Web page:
We introduce a social enterprise that is part of one of the most important systemic shifts that have taken place in Germany in the last decades: the Energiewende – the shift from coal and nuclear power to renewable and energy. Polarstern not only supports the change process within Germany but has also found a mechanism to scale social and environmental impact to other counties. For us, they provide a great example of how social enterprises support and scale systemic change and how they adapt their activities to local needs.
Dr. Jakob Assmann is one of the three founders of Polarstern, a German green utility company. Polarstern provides exclusively green energy to customers in Germany and, together with them, enables households in Cambodia to build their own biogas digesters that generate biogas from implement livestock and human waste. His story gives insights on how intersections between agribusiness, green energy, micro-financing and international collaborations work on the ground.
Visiting Polarstern's office in Munich (and the company kindly invites everyone interested to pass by) one will find a wall that explains the impact of the company best, without using a single written word. The wall of the team's lunchroom is covered with pictures of more than 5.000 people, that have all benefitted from a household bio-digester partly financed by Polarstern and its customers.
In 2011 Polarstern was founded with the strong belief that the Energiewende is one of the most important projects of 21st century Germany. Hence the Start-Up was the first German utility company to provide exclusively renewable energy (100% green electricity and 100% green gas). From the very beginning it was clear for the three founders, however, that the Energiewende should not end at the borders of their home country. Since the founding of the company, a one-to-one principle of small-scale development aid can be considered the core idea of Polarstern. For every customer they gain in Germany, they enable one family in Cambodia to build their own household bio-digester.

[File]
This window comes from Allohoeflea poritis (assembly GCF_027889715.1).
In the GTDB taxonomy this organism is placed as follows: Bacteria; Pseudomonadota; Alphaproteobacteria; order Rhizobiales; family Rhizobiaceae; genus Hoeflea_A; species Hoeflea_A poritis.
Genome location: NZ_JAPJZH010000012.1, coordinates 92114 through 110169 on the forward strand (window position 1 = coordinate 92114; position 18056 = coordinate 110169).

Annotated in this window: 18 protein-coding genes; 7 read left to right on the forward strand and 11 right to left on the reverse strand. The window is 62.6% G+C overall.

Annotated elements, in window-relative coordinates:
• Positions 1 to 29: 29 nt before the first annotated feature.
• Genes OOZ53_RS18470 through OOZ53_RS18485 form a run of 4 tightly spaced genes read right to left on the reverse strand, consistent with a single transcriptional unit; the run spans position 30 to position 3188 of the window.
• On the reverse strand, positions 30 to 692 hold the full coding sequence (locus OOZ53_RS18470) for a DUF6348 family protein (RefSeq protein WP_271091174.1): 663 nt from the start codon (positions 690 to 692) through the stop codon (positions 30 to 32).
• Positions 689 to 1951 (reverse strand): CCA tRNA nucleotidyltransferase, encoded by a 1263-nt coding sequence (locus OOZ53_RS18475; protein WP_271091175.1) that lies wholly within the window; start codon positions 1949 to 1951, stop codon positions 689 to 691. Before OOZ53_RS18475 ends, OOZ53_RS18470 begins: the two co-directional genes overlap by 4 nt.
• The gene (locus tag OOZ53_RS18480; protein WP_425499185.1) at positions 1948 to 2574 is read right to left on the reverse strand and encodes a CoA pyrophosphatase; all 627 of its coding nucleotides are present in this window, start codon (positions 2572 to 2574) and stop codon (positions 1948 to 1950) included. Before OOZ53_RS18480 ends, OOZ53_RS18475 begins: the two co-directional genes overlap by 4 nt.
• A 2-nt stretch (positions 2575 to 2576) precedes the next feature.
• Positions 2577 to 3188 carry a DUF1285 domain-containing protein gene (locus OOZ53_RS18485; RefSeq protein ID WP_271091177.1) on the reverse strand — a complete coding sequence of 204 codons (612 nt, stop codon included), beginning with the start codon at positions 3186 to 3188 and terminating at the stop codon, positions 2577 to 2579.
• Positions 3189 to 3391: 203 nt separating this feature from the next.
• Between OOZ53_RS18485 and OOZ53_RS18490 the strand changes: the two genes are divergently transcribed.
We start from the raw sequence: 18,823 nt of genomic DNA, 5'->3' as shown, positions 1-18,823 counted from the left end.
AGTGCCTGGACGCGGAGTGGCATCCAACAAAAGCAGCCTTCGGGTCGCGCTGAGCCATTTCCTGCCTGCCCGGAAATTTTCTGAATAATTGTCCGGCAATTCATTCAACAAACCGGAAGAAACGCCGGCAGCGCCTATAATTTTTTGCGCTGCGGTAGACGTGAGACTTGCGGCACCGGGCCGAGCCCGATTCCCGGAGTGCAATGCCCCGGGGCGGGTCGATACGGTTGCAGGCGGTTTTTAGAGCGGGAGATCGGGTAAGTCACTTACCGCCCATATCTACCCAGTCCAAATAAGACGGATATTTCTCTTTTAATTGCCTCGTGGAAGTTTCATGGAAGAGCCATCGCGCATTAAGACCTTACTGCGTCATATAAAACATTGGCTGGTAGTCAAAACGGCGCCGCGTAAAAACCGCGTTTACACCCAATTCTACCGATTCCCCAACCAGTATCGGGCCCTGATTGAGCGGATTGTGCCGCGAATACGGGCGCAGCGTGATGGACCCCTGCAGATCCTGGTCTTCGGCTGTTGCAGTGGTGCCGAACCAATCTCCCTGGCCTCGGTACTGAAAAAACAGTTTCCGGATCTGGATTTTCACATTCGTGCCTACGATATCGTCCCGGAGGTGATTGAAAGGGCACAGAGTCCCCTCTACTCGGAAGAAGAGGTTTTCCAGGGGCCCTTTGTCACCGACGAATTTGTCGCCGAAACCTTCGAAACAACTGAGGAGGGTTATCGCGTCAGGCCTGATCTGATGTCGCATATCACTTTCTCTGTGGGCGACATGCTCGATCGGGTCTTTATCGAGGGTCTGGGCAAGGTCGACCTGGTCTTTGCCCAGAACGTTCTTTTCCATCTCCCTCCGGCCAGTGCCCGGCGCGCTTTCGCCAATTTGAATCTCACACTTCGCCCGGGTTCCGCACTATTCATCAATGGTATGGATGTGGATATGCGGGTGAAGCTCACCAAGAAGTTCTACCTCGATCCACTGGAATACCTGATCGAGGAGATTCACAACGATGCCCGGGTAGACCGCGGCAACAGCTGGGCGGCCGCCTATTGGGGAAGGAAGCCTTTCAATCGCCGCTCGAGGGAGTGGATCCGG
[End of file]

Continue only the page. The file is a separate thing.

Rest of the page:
Why biogas, and what benefits does it hold for the farmer?
All the families supported are subsistence farmers that maintain a few animals and work small cultivated areas. In these smallholder farms, human and livestock excrement is collected into piles, which releases methane gas as it breaks down over time. Methane is a potent greenhouse gas and the primary source of emissions in agriculture, especially in farmlands that host livestock.
Biogas is energy captured from the incineration of animal and human waste. As opposed to allowing waste to decompose naturally, the carbon dioxide and methane gas produced from burning these materials are collected into an airtight container. The generated heat is used to light homes and power gas stoves. In smallholder farms, burning waste can be a renewable source of energy.
This reduces the amount of time needed to gather or buy traditional fuels, removes the severe health risk of smoke in enclosed spaces and decreases both greenhouse gas emissions and deforestation. As a positive side-effect, residues of the fermentation process can be used as natural fertilizers, increasing crop yields by up to 30%. Especially girls and women, who are primarily responsible for ensuring constant fuel supply in their families, benefit from the additional time gained.
Micro-financing smallholder farmers has a big return for farmers and emissions controls
Polarstern, through its customers, provides the initial funding of 150 US-Dollar for every biogas plant. The remaining costs of 400 US-Dollar are financed through micro-credits, provided for by local banks and paid back by the families themselves. The point of financial amortization is usually reached after two years. Polarstern has teamed up with the National Biodigester Programme(NBP) of Cambodia, a not-for-profit development organization originally initiated by the Dutch SNV.
The local approach of the NBP ensures that the full process of value creation, reaching from local building materials, via the construction of the biogas unit to the overall coordination of the program, remains within the country. The local and low-tech, low maintenance and efficient approach and the value creation on-site were the key reasons for Polarstern to support the NBP in Cambodia.
No other sustainable utility company in Germany has so far established a link between providing renewable energies in their home market and enabling people in developing countries to use the same. From the company's experience, people with an interest in, and awareness for sustainable energy production also support efforts of global development. While explaining their ambition to possible customers, the link between Germany and Cambodia is sometimes perceived to be a little bit abstract at first. Thinking back about their Munich lunchroom wall and the impressive amount of pictures, the company has however proven that people, once they understand the goal, support the founders' perception that the Energiewende is a global challenge.
More info: www.polarstern-energie.de